Supporting your own mental and emotional needs is essential for good mental health. While most professionals are aware of that, determining what they can do during the workday to improve their well-being isn’t always easy.
Many roles bring with them an inherent degree of stress. Since that’s the case, it may seem like there’s little an employee can do to reduce the perceived burden.
Fortunately, there are options available, allowing you to take steps to ensure your well-being at work and support your mental health. If you’re wondering how you can start that journey, here are three simple ways to begin.
1. Set Clear Boundaries
Mobile technology and remote work often blur the line between work and personal times. It’s hard to ignore professional responsibilities when your home office is always mere steps away, or your smartphone is constantly alerting you to incoming work notifications. The issue is that failing to disconnect harms work-life balance. In time, it can breed resentment, potentially putting you on the path toward burnout.
That’s why setting clear boundaries is crucial. If there are no after-hours expectations from your manager, make sure you can fully disconnect during your off time. Silence work-related notifications and shut down your laptop, decreasing the odds that your professional life will loom over you.
If there are after-hours expectations, have a conversation with your manager. Be straightforward about the negative impact of the always-on mentality, and work to find a solution that supports improved work-life balance. That allows you to get the rest you need, ensuring work doesn’t take over your entire life.
2. Take Your Breaks
Taking your lunch and 15-minute breaks is critical for supporting your mental health. It gives you a chance to rest and recharge, allowing you to reduce stress. With lunch breaks, you’re also taking time to nourish your body, allowing you to eat more mindfully and fully appreciate the experience.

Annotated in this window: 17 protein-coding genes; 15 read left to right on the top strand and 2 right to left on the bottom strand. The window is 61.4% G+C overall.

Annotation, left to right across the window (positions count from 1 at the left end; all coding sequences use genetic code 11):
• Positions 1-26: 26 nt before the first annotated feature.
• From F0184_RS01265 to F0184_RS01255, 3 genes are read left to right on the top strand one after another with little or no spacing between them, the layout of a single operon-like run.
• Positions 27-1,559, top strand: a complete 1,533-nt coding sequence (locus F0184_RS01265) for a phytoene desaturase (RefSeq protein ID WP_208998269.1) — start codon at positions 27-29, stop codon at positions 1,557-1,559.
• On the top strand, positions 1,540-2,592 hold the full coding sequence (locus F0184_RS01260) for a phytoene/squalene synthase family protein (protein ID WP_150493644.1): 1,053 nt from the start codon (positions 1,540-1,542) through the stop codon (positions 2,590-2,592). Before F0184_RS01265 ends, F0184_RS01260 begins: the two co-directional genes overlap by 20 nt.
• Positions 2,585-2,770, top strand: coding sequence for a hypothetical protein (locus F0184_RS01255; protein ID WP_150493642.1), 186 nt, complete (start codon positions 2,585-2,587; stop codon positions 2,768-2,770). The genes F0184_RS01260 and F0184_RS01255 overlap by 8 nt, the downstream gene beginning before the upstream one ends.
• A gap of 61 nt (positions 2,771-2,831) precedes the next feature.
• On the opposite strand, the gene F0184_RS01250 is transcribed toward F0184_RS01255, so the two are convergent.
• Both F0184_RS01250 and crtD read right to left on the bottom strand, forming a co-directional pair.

If you struggle to remember your breaks, schedule them into your calendar to ensure you remember them and that no one else attempts to book that time. Set alerts for the start time and 15 minutes prior, allowing you to prep for the upcoming break and know when it’s time to step away for a moment.
3. Get Comfortable with “No”
Many professionals assume they have to take on every task that’s generally directed their way. However, if you always say “yes,” you may end up overloaded far faster than you’d expect.
Getting comfortable with saying “no” is empowering. It allows you to speak up when your workload legitimately can’t handle another addition. Plus, it teaches you to prioritize, ensuring your current responsibilities aren’t neglected because an incoming task would be disruptive.
When you say “no,” use the right approach. Decline outwardly and firmly while remaining polite. If possible, follow that up with an alternative, giving the requestor a potential direction for finding the solution they need.
Contact Selectek Today!
Ultimately, prioritizing your mental health at work is possible, particularly if you use the strategies above. If you’d like to find out more, the staff at Selectek wants to hear from you. Contact us today.